Pulauch filed a motion for summary judgment. The trial judge granted the motion and provided a written statement of reasons. The judge observed there was no dispute that "the defect in the nose molding of the staircase was latent and occurred suddenly[,]" and, because defendant had no prior notice of the defect, he could not be held liable. As to the allegation that defendant may have created the alleged defective condition, the court noted the absence of proof that Pulauch's actions created the defective condition. Finally, the court found plaintiff's expert opinions to be "net" opinions.
In this appeal, Moore argues that the court erred in finding the expert opinions to be inadmissible net opinions and in granting summary judgment because genuine issues of fact exist. We disagree.
In reviewing an order granting summary judgment, this court employs the same standard of review as the trial court, Coyne v. N.J. Dep't of Transp., 182 N.J. 481, 491 (2005); Burnett v. Gloucester Cnty. Bd. of Chosen Freeholders, 409 N.J. Super. 219, 228 (App. Div. 2009), which grants summary judgment if the competent evidential materials presented, when viewed in the light most favorable to the non-moving party, "show that there is no genuine issue as to any material fact challenged and that the moving party is entitled to a judgment or order as a matter of law." R. 4:46-2(c); see also Brill v. Guardian Life Ins. Co. of Am., 142 N.J. 520, 540 (1995).
As the trial court noted, there was no evidence that the landlord here created the defective condition. As a result, plaintiff's action depended upon a showing that Pulauch breached his duty "to conduct a reasonable inspection to discover latent dangerous conditions" and "to guard against any dangerous conditions . . . that the owner either knows about or should have discovered." Gonzalez v. Safe & Sound Sec. Corp., 185 N.J. 100, 121 (2005) (internal citations omitted) (quoting Parks v. Rogers, 176 N.J. 491, 497--98 n.3 (2003)). Although plaintiff contends an issue of fact exists as to defendant's opportunity to discover the latent defect in the nose molding, the evidence fails to demonstrate such an issue, even when viewed in the light most favorable to plaintiff. Defendant testified that he made monthly inspections of the premises and was unaware of any problem with the staircase. As previously noted, Moore had exclusive use of the portion of the stairs where she fell, admitted she was unaware of the defect prior to her accident, and did not notify defendant of any defect. The expert reports presented by plaintiff did not cure this deficiency in the proofs. First, both experts concluded that the nose molding dislodged suddenly - at the very moment Moore was walking down the stairs, a conclusion that belied plaintiff's allegation that the defect was observable upon reasonable inspection prior to her fall.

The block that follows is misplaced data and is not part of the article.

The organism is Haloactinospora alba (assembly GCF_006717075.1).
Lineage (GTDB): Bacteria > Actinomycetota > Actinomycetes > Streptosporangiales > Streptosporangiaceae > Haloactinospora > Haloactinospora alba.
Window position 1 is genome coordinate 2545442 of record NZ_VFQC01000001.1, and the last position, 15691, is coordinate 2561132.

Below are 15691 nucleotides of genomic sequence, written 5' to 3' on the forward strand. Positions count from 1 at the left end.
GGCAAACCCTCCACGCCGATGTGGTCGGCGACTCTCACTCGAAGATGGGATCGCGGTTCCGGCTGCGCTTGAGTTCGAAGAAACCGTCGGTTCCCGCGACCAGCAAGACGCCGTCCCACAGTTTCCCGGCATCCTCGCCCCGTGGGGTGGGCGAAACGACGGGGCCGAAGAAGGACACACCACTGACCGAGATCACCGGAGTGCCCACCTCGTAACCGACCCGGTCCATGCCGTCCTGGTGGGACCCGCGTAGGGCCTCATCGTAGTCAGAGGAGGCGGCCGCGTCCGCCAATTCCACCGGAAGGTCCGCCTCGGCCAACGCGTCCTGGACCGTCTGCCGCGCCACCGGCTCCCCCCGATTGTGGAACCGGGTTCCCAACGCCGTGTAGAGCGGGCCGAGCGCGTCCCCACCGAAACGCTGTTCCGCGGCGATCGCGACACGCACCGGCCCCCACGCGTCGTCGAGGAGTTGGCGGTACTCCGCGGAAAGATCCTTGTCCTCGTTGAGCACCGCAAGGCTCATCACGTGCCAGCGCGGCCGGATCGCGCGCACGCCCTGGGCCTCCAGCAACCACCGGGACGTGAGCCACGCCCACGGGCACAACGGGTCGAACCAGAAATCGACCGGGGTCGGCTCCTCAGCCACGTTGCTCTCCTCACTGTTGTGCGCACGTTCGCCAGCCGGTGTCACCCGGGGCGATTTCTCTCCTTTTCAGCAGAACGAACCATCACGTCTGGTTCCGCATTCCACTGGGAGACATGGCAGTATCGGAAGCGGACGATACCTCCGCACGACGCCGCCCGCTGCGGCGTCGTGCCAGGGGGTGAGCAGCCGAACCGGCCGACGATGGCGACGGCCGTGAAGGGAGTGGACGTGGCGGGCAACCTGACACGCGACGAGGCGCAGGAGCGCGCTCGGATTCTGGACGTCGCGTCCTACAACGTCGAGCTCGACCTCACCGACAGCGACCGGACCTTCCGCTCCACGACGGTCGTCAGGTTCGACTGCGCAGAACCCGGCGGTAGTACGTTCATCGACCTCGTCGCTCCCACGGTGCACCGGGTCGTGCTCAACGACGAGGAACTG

Moreover, as the trial court noted, the expert opinions failed to create a genuine issue of fact because they were no more than inadmissible net opinions. See Brill, supra, 142 N.J. at 529. To be admissible, an expert opinion must "'give the why and wherefore' of his or her opinion, rather than a mere conclusion." Creanga v. Jardal, 185 N.J. 345, 360 (2005) (quoting Rosenberg v. Tavorath, 352 N.J. Super. 385, 401 (App. Div. 2002)). Without the facts and reasoning upon which the opinion is predicated, the expert's opinion is no more than an inadmissible net opinion. Buckelew v. Grossbard, 87 N.J. 512, 524 (1981).
Here, each expert concluded that the accident was caused by improper design, installation and maintenance of the stair nose molding. However, neither identified the applicable standard for proper design, installation and maintenance of the molding or how defendant had deviated from that standard. Without an explanation of the "why and wherefore" of their opinions, their conclusions were merely bare conclusions, unsupported by either factual evidence or reference to a standard of conduct applicable to landlords generally, rather than their own personal opinions. Their opinions were, therefore, inadmissible net opinions, incompetent to permit plaintiff to withstand summary judgment. See Brill, supra, 142 N.J. at 529.